President Trump and the White House have just rejected a study from the Department of Health and Human Services that shows his projections on refugees and their cost to the government was wrong.
The report, which was obtained by the New York Times through a leak, shows that refugees actually bring in more government revenue than they cost, a striking $63 billion more over the past decade.
That’s a lot of money.
The narrative Trump has been trying to spin is that refugees are a drag on government resources, but the opposite appears to be true.
Trump’s chief policy adviser Stephen Miller has been instrumental in trying to project through the media that welcoming refugees into the United States is simply unaffordable. He has even tried to raise concerns about terrorism by permitting their acceptance into the United States, causing an intense debate in Washington.
Per the Times:
“The internal study, which was completed in late July but never publicly released, found that refugees “contributed an estimated $269.1 billion in revenues to all levels of government” between 2005 and 2014 through the payment of federal, state and local taxes. “Overall, this report estimated that the net fiscal impact of refugees was positive over the 10-year period, at $63 billion.”
After the release of the study, Trump’s White House officials tried to squash the study by saying the results were “illegitimate” and “politically motivated,” even though they were from his own department.
“This leak was delivered by someone with an ideological agenda, not someone looking at hard data,” said Raj Shah, a White House spokesman. “The actual report pursuant to the presidential memorandum shows that refugees with few skills coming from war-torn countries take more government benefits from the Department of Health and Human Services than the average population, and are not a net benefit to the U.S. economy.”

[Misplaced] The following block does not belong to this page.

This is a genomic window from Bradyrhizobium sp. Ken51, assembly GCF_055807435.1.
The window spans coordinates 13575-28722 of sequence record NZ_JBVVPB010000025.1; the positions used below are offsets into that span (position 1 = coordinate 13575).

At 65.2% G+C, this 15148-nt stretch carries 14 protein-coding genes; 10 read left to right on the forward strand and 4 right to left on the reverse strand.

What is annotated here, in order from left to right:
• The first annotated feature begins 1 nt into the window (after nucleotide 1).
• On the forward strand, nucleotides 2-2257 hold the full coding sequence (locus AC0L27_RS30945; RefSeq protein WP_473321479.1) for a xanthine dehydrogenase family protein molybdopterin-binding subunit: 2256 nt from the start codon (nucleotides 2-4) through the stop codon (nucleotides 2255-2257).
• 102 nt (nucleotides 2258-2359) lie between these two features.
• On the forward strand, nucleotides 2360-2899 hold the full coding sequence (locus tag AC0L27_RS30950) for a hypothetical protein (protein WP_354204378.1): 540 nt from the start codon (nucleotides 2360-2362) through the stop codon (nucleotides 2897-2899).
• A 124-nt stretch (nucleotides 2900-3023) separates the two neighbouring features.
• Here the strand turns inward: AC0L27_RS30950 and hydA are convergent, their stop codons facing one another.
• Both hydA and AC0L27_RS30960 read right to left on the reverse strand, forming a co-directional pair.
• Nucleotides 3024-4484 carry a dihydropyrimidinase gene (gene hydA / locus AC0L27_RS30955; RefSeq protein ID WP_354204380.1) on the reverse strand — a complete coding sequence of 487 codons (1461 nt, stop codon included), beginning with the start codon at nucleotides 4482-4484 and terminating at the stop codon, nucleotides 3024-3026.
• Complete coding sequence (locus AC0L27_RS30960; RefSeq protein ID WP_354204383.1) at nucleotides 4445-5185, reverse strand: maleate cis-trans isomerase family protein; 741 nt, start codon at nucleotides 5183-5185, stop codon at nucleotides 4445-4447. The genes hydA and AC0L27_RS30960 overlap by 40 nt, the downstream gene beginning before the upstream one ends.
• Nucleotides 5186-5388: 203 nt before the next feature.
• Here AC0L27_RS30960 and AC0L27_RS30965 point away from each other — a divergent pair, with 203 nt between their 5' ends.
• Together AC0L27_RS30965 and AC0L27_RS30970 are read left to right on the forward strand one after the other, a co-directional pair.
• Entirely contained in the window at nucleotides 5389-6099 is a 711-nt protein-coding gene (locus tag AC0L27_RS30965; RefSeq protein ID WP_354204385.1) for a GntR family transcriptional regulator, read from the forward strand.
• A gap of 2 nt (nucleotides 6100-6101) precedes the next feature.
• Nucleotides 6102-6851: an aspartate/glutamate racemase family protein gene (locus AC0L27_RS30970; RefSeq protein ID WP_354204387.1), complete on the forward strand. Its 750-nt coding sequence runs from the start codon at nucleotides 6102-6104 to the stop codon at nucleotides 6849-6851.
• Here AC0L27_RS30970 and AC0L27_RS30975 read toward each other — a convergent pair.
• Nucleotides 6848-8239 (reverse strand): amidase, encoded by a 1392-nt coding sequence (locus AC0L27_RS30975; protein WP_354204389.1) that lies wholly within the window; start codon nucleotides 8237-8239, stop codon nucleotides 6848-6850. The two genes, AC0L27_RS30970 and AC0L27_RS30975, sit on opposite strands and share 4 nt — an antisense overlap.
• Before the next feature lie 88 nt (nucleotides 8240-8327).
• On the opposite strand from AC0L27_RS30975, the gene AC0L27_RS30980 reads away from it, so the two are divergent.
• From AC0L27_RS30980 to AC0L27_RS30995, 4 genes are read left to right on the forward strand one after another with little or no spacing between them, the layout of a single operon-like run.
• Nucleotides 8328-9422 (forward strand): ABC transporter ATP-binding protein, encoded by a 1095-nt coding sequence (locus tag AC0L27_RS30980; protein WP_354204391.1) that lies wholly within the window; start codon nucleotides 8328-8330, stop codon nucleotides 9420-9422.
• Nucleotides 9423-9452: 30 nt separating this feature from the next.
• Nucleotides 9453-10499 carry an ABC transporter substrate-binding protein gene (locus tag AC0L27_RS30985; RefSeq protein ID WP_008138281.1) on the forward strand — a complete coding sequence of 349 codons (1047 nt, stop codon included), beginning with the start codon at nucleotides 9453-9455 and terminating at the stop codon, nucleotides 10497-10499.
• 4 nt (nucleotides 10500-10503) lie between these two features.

More from the Times:
“It was not clear who in the administration decided to keep the information out of the final report. An internal email, dated Sept. 5 and sent among officials from government agencies involved in refugee issues, said that “senior leadership is questioning the assumptions used to produce the report.” A separate email said that Mr. Miller had requested a meeting to discuss the report. The Times was shown the emails on condition that the sender not be identified. Mr. Miller personally intervened in the discussions on the refugee cap to ensure that only the costs — not any fiscal benefit — of the program were considered, according to two people familiar with the talks.”
President Trump appeared before the United Nations General Assembly several weeks ago, and the issue of refugees was front and center. Trump has taken a drastically different turn than former President Barack Obama, who made it a personal goal of admitting around 110,000 refugees per month. Trump is doing his best to reverse that trend.